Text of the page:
Sorry Kobe haters, number 24 is the league's most valuable player this year.

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MVP: Kobe Bryant, Los Angeles Lakers It's amazing that Kobe Bryant has been in the NBA for ten years but has failed to garner one MVP trophy. While this may not be Kobe's best season in terms of fifty point outbursts and eighty-one point games, but it is his best season in terms of winning and leadership. Besides ranking second in the league in scoring with 28.0 points, Bryant has excelled in other facets of the game. Currently, he is averaging 6.1 rebounds, 5.3 assists and 1.9 steals per game. He doesn't rebound or score as much as LeBron James, but his experience and leadership make him even more valuable to his team. Despite numerous trade rumors prior to the start of the season, Kobe has played unselfishly in an attempt to develop his teammates. Guys like Jordan Farmar, Sasha Vujacic, Trevor Ariza, and Andrew Bynum, are all having career years. By taking a back seat, and holding his competitive desire in check, Kobe has allowed his teammates to be aggressive as well on the offensive end. As a result of his play, the Lakers have become one of the top teams in the NBA once again.

Rookie of the Year: Kevin Durant, Seattle Supersonics Due to a fairly lackluster rookie class, and Greg Oden's knee injury, Durant for rookie of the year is a pretty obvious claim right now. So far this year, the 6'9" forward is averaging 19.4 points per game, which is nine more than the second-place rookie, Juan Carlos Navarro. While Durant is only shooting forty percent, he is the focus of opposing defenses all season and forced to be the team's top scorer. Al Horford looks to be a future double-double guy, but he is no where near Durant yet. It's really too bad that Oden isn't around to make this a more compelling race.

Coach of the Year: Nate McMillan, Portland Trail Blazers Despite having the NBA's youngest roster, McMillan has taken a team that was 32-50 a year ago and transformed it into one of a Western Conference powerhouse. When Greg Oden was injured over the summer and would miss the season, the Blazers could have easily folded. However, McMillan kept the team together and focused on their goal of making the playoffs. McMillan's poise and leadership is transferring to the players on the court as they have played extremely well in the fourth quarter of games.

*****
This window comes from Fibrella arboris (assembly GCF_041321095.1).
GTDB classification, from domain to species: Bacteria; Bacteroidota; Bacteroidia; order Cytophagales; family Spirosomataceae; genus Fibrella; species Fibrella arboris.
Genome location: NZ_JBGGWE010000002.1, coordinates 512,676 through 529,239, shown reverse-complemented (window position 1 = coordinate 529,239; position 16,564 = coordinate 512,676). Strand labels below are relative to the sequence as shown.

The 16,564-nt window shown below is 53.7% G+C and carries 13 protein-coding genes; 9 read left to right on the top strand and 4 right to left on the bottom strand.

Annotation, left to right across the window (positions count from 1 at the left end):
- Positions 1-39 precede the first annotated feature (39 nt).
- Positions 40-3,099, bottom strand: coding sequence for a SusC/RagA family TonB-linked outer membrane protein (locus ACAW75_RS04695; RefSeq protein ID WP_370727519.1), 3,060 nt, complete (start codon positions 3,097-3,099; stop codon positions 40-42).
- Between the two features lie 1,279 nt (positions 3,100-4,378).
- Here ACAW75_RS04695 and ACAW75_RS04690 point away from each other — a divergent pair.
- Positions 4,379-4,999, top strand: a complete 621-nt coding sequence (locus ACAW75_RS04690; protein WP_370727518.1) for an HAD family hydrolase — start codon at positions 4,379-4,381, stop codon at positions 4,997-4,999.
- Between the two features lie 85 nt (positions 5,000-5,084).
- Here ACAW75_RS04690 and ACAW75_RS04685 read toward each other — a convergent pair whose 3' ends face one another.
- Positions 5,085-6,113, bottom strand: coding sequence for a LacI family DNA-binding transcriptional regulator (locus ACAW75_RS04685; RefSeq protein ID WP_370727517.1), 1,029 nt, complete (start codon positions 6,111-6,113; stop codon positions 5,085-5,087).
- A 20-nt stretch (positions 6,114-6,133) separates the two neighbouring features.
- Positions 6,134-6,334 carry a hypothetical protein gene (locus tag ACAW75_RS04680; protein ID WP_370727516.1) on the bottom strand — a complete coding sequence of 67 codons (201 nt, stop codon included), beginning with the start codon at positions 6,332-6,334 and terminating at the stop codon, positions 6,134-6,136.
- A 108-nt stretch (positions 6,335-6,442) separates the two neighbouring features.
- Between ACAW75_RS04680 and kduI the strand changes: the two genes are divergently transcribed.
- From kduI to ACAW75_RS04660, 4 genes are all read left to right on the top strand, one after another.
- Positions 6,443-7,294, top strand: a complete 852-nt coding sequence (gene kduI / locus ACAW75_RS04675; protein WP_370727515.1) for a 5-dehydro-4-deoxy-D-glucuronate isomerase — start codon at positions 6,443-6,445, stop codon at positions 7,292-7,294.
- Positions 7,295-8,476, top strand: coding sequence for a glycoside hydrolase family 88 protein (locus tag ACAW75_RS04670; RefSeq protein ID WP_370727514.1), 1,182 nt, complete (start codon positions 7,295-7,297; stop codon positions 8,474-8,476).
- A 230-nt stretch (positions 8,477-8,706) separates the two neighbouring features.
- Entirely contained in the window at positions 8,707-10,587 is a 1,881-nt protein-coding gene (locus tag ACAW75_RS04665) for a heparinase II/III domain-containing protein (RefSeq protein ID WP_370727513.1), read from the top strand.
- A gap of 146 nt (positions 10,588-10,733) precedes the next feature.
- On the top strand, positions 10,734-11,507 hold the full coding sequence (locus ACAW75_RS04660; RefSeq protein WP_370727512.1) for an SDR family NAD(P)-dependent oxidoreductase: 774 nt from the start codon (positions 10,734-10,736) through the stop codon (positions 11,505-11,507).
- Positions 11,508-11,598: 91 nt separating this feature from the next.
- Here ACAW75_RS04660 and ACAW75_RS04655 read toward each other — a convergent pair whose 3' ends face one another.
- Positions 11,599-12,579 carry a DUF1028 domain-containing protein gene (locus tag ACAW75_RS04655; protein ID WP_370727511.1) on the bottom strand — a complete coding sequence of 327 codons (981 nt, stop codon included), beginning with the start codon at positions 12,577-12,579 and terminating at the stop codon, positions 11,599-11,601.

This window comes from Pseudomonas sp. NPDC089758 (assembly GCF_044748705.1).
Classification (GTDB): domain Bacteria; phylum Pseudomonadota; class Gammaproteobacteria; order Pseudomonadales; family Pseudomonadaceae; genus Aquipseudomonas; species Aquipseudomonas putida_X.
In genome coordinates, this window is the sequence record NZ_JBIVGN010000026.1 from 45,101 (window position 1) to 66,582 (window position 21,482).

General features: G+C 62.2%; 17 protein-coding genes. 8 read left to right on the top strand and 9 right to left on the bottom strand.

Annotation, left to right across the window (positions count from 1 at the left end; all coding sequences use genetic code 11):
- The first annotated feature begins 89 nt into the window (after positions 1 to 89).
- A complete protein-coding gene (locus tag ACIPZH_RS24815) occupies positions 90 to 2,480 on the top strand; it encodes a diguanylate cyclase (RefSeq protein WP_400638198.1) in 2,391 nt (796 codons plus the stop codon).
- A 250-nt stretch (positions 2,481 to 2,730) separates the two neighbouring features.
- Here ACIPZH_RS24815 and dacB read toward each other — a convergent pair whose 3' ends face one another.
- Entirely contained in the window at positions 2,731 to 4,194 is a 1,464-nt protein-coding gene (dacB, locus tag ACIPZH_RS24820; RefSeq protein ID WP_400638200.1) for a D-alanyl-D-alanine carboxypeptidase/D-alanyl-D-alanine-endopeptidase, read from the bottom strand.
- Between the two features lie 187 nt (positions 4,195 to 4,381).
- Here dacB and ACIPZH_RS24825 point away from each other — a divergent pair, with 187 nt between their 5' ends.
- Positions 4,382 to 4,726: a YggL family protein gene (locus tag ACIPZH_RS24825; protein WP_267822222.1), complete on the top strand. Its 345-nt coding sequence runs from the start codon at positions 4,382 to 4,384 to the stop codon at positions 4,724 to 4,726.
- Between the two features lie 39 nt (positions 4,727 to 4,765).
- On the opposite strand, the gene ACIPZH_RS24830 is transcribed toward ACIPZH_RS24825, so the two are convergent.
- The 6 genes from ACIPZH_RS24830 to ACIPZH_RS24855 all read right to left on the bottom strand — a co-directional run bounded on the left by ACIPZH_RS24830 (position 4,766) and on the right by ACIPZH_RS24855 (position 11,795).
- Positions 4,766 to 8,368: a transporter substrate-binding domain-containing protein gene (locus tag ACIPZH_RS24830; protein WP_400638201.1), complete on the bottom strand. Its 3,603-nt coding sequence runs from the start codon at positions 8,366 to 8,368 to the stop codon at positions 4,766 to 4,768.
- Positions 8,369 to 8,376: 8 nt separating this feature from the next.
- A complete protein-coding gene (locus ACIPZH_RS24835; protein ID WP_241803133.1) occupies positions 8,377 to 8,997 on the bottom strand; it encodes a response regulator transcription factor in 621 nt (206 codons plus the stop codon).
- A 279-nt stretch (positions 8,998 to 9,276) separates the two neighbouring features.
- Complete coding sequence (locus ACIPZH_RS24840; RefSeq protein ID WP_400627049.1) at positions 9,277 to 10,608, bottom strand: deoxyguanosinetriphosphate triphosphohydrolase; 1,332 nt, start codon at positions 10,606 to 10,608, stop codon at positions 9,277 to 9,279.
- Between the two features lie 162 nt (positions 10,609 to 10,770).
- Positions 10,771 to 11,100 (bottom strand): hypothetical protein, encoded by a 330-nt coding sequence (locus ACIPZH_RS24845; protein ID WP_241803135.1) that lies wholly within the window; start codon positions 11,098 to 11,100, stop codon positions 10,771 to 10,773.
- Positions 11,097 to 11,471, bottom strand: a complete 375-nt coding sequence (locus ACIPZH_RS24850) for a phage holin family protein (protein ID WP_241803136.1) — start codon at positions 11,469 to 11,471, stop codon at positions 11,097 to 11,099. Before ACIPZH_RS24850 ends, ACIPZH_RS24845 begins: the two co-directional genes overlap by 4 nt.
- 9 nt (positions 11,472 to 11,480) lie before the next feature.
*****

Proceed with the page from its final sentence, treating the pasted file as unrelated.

Sixth Man Award: Manu Ginobili, San Antonio Spurs In order to be eligible for this award, a player must come off the bench for more games than he starts. Because of this rule, Chicago's Ben Gordon, Toronto's Jose Calderon and Washington's Antonio Daniels, are eliminated from contention. However, Manu Ginobili would still be the clear frontrunner even if those guys were eligible. At the break, the 6'6" swingman is averaging 19.4 points, 4.6 rebounds, 4.1 assists and 1.6 steals. Ginobli has not only been the league's top sixth man, but he also probably should be in New Orleans playing in the All-Star Game.

Defensive Player of the Year: Marcus Camby, Denver Nuggets Camby, who is also the reigning Defensive Player of the Year, is having another outstanding season. Currently, the Nuggets' seven footer leads the NBA in blocked shots with 3.95. This is the highest figure since Dikembe Mutombo's averaged 4.5 blocks per game during the 1995-96. In addition to his block shots, Camby ranks second in rebounds with just over fourteen per game. The Nuggets rank a respectable 12th in field-goal percentage allowed (45.0), due to Camby's presence in the middle.

[1] Most Improved Player: Chris Kaman, Los Angeles Clippers After getting a huge contract extension a year ago, Kaman was written off as a bust as he failed to live up to those lofty expectations. After a terrible season a year ago, the "Kaveman" has answered the bell this season. While his team has struggled without Elton Brand all year, Kaman has become a reliable post scorer with 16.4 points per game. However, Kaman's improvement has been most noticeable on the defensive end, as he has transformed into an elite rebounder (13.8 rpg, third in the NBA) and a great shot blocker (3.1 bpg, third in the NBA). After a poor season a year ago, Kaman could have tanked, but instead, he has become one of the best centers in the NBA.

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